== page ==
Anthropocentrism's Antidote: Reclaiming Our Indigenous Orientation to Non-human Teachers

  • Four Arrows Four Arrows Fielding Graduate University
  • Jessica London Jacobs
  • Sage Ryan
Keywords: Indigenous World View, Indigenous Education, Anthropocentrism, Student-Centered Learning, Diversity, Animal Studies, Plants, Critical Pedagogy, Indigenous Cultures

Abstract

 

 

This semi-dialogic essay argues that the traditional wisdom of Indigenous Peoples must supplant the reification of human centeredness currently existing in Western education; if we are to restore social and ecological balance in the world. Our father-daughter-grandson reflections may help to illuminate the epistemology of our assertions and research conclusions. Such authorship represents the multi-generational approach to teaching and learning typical in traditional Indigenous cultures. We begin by attempting to explain how and why dominant rhetoric regarding diversity is delusional and dangerous. We then offer specific ideas for how Western schooling can move toward a more authentic understanding that is the basis for indigenous education; one that embraces a non-hierarchical philosophy about sharing, connecting to and learning from the non-human ecology that surrounds us.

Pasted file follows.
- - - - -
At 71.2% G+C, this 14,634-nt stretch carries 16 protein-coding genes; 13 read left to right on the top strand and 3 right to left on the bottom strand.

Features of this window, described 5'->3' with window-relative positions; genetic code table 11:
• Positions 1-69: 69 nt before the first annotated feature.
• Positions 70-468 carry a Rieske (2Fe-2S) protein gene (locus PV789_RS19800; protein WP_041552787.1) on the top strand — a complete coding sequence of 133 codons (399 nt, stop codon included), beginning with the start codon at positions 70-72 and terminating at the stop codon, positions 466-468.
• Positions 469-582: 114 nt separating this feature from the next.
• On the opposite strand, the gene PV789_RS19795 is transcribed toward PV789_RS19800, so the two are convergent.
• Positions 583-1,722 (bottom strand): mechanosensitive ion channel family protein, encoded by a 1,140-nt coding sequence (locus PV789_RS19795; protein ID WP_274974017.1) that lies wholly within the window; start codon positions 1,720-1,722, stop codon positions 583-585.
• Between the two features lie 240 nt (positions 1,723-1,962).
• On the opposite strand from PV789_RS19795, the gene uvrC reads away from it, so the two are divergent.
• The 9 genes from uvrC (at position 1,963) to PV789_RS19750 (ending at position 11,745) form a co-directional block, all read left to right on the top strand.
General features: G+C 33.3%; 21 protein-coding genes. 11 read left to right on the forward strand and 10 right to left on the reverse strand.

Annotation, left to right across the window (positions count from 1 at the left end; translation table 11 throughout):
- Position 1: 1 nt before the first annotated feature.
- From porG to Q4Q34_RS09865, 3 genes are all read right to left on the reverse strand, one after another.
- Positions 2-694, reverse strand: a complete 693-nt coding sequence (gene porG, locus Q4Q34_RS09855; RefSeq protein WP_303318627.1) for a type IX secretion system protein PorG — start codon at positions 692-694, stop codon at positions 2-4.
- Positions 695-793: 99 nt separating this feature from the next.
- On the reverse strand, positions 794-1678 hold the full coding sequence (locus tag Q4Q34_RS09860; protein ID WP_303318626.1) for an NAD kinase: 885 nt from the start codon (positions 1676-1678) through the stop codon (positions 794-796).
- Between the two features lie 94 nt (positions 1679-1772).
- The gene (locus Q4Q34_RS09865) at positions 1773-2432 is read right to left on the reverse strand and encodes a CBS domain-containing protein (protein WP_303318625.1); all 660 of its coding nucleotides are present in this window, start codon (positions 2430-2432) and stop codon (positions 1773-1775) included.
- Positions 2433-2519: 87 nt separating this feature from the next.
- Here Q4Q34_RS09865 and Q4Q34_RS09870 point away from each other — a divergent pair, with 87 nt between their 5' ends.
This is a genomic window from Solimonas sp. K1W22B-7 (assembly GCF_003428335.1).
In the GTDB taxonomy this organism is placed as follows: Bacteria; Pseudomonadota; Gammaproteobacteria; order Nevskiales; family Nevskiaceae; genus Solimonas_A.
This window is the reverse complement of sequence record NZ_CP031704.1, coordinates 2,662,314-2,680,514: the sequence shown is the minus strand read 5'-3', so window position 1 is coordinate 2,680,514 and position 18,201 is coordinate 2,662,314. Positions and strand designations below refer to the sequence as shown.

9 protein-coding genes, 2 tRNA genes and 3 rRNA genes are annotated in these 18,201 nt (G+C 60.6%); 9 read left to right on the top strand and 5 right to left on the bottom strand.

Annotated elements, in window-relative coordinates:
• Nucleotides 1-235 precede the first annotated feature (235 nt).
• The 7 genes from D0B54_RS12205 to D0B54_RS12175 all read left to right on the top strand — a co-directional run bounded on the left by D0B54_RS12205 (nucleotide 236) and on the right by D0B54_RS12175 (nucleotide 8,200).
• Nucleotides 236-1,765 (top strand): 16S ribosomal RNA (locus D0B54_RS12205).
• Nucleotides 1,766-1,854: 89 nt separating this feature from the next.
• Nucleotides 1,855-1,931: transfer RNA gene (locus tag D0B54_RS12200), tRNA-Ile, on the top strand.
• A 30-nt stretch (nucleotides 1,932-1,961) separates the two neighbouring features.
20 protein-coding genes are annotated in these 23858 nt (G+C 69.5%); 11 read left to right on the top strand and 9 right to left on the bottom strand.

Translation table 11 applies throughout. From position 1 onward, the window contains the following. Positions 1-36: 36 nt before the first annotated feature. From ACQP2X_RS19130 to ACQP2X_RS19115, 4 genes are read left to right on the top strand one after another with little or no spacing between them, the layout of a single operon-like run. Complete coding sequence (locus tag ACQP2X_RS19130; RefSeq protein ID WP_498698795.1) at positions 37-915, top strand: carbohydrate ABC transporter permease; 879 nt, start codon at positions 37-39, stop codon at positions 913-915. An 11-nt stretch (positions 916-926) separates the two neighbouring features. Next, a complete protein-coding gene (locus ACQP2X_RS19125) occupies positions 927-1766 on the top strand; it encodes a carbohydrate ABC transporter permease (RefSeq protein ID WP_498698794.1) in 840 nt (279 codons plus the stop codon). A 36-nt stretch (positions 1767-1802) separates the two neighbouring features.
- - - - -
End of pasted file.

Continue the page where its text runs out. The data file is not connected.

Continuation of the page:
Author Biography

Four Arrows Four Arrows, Fielding Graduate University
Former Dean of Education at Oglala Lakota College and tenured professor at Northern Arizona University, Four Arrows currently is faculty at Fielding Graduate University. He is the author of 17 books, including Unlearning the Language of Conquest (University of Texas Press), The Authentic Dissertation (Routeledge) and Critical Neurophilosophy and Indigenous Wisdom (Sense). Four Arrows is of Cherokee/Creek and Scots/Irish ancestry, and Sun Dances with the Oglala.
Published
2010-03-16
Section
Articles